“Well, we told the provincial government ‘If that happens, if you do that against our wishes we’re going to court’. The Minister at the time had the gall to put it back to us and say, ‘Okay, the company has already said that if they’re forced to abide by these permit conditions they most likely will have to close down. How will Haisla feel when you guys are the ones to blame for this pulp mill shutting down, how will you explain that to your people that working inside Eurocan’.
“And we said, ‘Go ahead and do it, I’m pretty sure for the six people out of 500 working in Eurocan mill we can find other opportunities for them’. Six people, and you look at every industry in Haisla territory over the years it was always started by Haisla people but they were slowly squeezed out for one reason or another.
Promises of jobs
“It’s all based on promises that we’ll come in, we’ll give you employment, we won’t affect the environment, we’ll listen to your wishes. Basically saying whatever they could to get their project approved and then guess what, less than 10 years later we find out that it was all a lie; they just said what they could just to get that permit, their certificate, whatever it was.
“I was born in 1965 and by the time I was old enough to start joining the fishing party to go up the Kitimat River by 1975 it was starting to decline. It didn’t take long; it didn’t take long at all. Salmon weren’t far behind it. There’s a reason why that state-of-the-art hatchery was built right beside the Kitimat River not long after. There’s a reason for just about everything that happened to Haisla in the last 60 years and it’s all directly linked to industrial development.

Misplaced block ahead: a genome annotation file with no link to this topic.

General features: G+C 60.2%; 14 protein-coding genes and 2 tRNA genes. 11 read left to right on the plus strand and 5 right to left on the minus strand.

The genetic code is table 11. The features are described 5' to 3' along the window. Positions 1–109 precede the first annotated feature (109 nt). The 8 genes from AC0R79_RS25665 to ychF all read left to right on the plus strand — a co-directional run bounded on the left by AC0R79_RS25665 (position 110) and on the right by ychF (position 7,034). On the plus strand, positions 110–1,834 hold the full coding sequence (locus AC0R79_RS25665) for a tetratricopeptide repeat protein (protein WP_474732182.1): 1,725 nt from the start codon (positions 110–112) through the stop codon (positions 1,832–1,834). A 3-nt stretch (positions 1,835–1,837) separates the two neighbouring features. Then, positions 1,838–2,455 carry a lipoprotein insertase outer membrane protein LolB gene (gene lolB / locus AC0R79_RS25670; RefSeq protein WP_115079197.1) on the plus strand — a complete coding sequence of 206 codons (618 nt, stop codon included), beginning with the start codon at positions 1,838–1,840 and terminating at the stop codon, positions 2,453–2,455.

“So instead of getting taught how to fish for oohlicans, how to process oohlicans, how to boil for oohlicans, how to collect the right wood for burning for the oolichan pot, how to skim the grease, how to bottle it, no, I’m taught how the government issued permits that took it all away.”
In 2010, West Fraser shut the Eurocan mill, killed 500 jobs in Kitimat and walked away, leaving their mess in Kitimat for the current and future generations, aboriginal and non-aboriginal alike to deal with. That is the deathly hallow of the invisible hand.
On January 12, 2012 , in Terrace, Chief Counsellor Don Roberts, of the Kitsumkalum First Nation appeared before the Joint Review Panel. In wide ranging testimony Roberts also spoke about the his First Nation’s concerns about the oolichan:
“The oolichans are from the Bering Sea, that’s where they come from. The food chain that they’re feeding up there is not researched. We’re not up there. But they feed something — they probably feed that same fish that’s migrating in here.
“The oolichan then come across the north end of Haida Gwaii and enter the coastal rivers.
“About six weeks ago, I heard on CBC they were talking with the elders
over Haida Gwaii. The pod of killer whales that never went south, they’re wondering
why. But a pod, about 40, with a bunch of pups, what they’re doing is feeding on that herring. They’re feeding on the oolichan.
He described about how after leaving Haida Gwaii. the oolichan come out of Grenville Channel and enter the Skeena River.
“This is where the oolichan hang out…This is a hundred fathom area, and they hang off [this] drop-off there, 100 fathoms, and they start moving in there in November and they just hang around there. They come from the Hecate Strait.